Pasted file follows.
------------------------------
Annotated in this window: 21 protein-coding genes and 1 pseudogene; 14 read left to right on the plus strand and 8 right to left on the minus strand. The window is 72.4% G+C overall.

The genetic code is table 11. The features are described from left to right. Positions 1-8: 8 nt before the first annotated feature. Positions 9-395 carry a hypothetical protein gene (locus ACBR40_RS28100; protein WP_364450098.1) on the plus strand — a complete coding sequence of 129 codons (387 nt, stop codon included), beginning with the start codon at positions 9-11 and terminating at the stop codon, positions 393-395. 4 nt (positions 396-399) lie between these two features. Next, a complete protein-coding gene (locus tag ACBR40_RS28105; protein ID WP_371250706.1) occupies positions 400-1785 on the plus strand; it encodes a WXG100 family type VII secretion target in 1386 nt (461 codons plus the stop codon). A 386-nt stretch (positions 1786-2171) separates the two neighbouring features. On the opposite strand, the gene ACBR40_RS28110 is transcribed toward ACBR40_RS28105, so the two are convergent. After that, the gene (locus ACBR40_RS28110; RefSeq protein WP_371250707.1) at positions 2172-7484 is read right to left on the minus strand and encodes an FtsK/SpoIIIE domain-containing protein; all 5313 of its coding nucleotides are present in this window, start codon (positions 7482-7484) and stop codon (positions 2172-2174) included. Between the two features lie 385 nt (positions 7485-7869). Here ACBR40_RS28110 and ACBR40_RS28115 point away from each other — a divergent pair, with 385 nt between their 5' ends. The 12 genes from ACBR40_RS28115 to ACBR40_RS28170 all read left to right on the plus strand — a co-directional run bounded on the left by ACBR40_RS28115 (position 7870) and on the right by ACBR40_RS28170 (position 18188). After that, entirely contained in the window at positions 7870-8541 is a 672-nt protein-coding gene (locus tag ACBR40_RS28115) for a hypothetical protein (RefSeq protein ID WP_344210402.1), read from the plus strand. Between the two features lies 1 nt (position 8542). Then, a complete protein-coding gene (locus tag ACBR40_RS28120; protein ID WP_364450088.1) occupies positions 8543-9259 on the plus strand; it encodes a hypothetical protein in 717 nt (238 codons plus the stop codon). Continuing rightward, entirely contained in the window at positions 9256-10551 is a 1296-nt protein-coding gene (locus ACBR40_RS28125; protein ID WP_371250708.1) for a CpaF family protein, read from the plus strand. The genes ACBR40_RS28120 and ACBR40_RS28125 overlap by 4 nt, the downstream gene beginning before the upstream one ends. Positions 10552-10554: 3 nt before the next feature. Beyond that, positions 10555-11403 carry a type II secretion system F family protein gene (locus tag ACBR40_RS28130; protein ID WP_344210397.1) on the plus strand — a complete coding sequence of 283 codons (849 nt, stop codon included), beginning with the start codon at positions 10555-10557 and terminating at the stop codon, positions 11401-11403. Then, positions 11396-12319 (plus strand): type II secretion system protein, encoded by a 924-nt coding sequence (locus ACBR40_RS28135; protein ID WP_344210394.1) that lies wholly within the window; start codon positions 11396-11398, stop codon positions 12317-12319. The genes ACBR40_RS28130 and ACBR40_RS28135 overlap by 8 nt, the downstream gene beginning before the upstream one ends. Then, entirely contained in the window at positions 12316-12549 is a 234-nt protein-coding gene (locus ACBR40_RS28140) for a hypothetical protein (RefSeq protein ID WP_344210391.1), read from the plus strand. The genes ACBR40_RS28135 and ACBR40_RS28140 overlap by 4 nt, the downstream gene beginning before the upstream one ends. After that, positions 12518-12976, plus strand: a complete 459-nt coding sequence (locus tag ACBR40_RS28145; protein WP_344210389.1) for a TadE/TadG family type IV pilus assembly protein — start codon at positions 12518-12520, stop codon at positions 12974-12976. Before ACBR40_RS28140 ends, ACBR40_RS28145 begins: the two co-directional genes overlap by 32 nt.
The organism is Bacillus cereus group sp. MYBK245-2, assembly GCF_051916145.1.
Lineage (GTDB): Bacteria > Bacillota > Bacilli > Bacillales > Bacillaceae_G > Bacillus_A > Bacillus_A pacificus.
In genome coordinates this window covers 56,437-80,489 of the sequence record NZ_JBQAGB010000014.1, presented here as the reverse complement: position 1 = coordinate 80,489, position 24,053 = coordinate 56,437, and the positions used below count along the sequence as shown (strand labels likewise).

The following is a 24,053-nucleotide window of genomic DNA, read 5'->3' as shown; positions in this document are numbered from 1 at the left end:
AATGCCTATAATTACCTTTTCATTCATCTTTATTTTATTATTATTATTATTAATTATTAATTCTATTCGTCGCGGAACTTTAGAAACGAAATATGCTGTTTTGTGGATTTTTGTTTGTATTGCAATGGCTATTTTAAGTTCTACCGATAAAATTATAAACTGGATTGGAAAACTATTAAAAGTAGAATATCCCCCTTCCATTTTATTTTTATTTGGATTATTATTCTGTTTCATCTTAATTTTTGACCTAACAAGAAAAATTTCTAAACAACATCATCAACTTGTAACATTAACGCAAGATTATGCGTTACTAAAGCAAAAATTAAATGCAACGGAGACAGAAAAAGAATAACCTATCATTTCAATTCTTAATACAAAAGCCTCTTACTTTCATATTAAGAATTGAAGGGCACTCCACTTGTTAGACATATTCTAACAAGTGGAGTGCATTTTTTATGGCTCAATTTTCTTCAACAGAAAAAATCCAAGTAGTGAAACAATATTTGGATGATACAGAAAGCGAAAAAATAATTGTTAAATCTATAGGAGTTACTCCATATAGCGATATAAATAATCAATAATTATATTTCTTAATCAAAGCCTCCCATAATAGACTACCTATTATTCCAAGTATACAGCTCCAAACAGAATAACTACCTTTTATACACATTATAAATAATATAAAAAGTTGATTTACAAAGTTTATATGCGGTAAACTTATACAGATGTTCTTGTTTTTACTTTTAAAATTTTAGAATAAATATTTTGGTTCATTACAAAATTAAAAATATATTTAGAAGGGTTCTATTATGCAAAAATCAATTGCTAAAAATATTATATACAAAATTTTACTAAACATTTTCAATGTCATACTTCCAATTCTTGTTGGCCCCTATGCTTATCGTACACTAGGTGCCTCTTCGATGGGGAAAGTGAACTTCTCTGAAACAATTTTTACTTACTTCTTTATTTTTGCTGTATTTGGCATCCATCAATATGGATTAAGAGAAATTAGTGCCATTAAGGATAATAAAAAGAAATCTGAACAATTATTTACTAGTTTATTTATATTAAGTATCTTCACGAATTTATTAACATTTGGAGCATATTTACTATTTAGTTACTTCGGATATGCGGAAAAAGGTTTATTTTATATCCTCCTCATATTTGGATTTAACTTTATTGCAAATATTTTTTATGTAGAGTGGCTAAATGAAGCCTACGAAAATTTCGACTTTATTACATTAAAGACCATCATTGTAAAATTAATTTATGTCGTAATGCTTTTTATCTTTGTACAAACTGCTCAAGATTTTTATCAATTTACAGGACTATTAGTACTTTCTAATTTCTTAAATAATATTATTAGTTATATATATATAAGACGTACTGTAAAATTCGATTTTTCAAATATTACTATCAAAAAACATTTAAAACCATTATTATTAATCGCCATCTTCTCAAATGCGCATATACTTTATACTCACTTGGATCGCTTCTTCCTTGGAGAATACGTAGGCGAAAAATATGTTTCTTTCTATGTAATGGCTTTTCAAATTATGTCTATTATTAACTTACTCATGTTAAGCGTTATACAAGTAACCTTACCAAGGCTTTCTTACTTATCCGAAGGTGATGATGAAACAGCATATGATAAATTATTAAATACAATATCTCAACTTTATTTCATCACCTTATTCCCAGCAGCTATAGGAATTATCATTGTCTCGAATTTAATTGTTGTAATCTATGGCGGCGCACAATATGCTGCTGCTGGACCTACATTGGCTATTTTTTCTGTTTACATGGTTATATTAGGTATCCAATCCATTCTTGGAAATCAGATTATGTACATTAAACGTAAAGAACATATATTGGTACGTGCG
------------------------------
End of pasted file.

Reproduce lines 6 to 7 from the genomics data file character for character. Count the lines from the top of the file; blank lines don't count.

The following is a 24,053-nucleotide window of genomic DNA, read 5'->3' as shown; positions in this document are numbered from 1 at the left end:
AATGCCTATAATTACCTTTTCATTCATCTTTATTTTATTATTATTATTATTAATTATTAATTCTATTCGTCGCGGAACTTTAGAAACGAAATATGCTGTTTTGTGGATTTTTGTTTGTATTGCAATGGCTATTTTAAGTTCTACCGATAAAATTATAAACTGGATTGGAAAACTATTAAAAGTAGAATATCCCCCTTCCATTTTATTTTTATTTGGATTATTATTCTGTTTCATCTTAATTTTTGACCTAACAAGAAAAATTTCTAAACAACATCATCAACTTGTAACATTAACGCAAGATTATGCGTTACTAAAGCAAAAATTAAATGCAACGGAGACAGAAAAAGAATAACCTATCATTTCAATTCTTAATACAAAAGCCTCTTACTTTCATATTAAGAATTGAAGGGCACTCCACTTGTTAGACATATTCTAACAAGTGGAGTGCATTTTTTATGGCTCAATTTTCTTCAACAGAAAAAATCCAAGTAGTGAAACAATATTTGGATGATACAGAAAGCGAAAAAATAATTGTTAAATCTATAGGAGTTACTCCATATAGCGATATAAATAATCAATAATTATATTTCTTAATCAAAGCCTCCCATAATAGACTACCTATTATTCCAAGTATACAGCTCCAAACAGAATAACTACCTTTTATACACATTATAAATAATATAAAAAGTTGATTTACAAAGTTTATATGCGGTAAACTTATACAGATGTTCTTGTTTTTACTTTTAAAATTTTAGAATAAATATTTTGGTTCATTACAAAATTAAAAATATATTTAGAAGGGTTCTATTATGCAAAAATCAATTGCTAAAAATATTATATACAAAATTTTACTAAACATTTTCAATGTCATACTTCCAATTCTTGTTGGCCCCTATGCTTATCGTACACTAGGTGCCTCTTCGATGGGGAAAGTGAACTTCTCTGAAACAATTTTTACTTACTTCTTTATTTTTGCTGTATTTGGCATCCATCAATATGGATTAAGAGAAATTAGTGCCATTAAGGATAATAAAAAGAAATCTGAACAATTATTTACTAGTTTATTTATATTAAGTATCTTCACGAATTTATTAACATTTGGAGCATATTTACTATTTAGTTACTTCGGATATGCGGAAAAAGGTTTATTTTATATCCTCCTCATATTTGGATTTAACTTTATTGCAAATATTTTTTATGTAGAGTGGCTAAATGAAGCCTACGAAAATTTCGACTTTATTACATTAAAGACCATCATTGTAAAATTAATTTATGTCGTAATGCTTTTTATCTTTGTACAAACTGCTCAAGATTTTTATCAATTTACAGGACTATTAGTACTTTCTAATTTCTTAAATAATATTATTAGTTATATATATATAAGACGTACTGTAAAATTCGATTTTTCAAATATTACTATCAAAAAACATTTAAAACCATTATTATTAATCGCCATCTTCTCAAATGCGCATATACTTTATACTCACTTGGATCGCTTCTTCCTTGGAGAATACGTAGGCGAAAAATATGTTTCTTTCTATGTAATGGCTTTTCAAATTATGTCTATTATTAACTTACTCATGTTAAGCGTTATACAAGTAACCTTACCAAGGCTTTCTTACTTATCCGAAGGTGATGATGAAACAGCATATGATAAATTATTAAATACAATATCTCAACTTTATTTCATCACCTTATTCCCAGCAGCTATAGGAATTATCATTGTCTCGAATTTAATTGTTGTAATCTATGGCGGCGCACAATATGCTGCTGCTGGACCTACATTGGCTATTTTTTCTGTTTACATGGTTATATTAGGTATCCAATCCATTCTTGGAAATCAGATTATGTACATTAAACGTAAAGAACATATATTGGTACGTGCG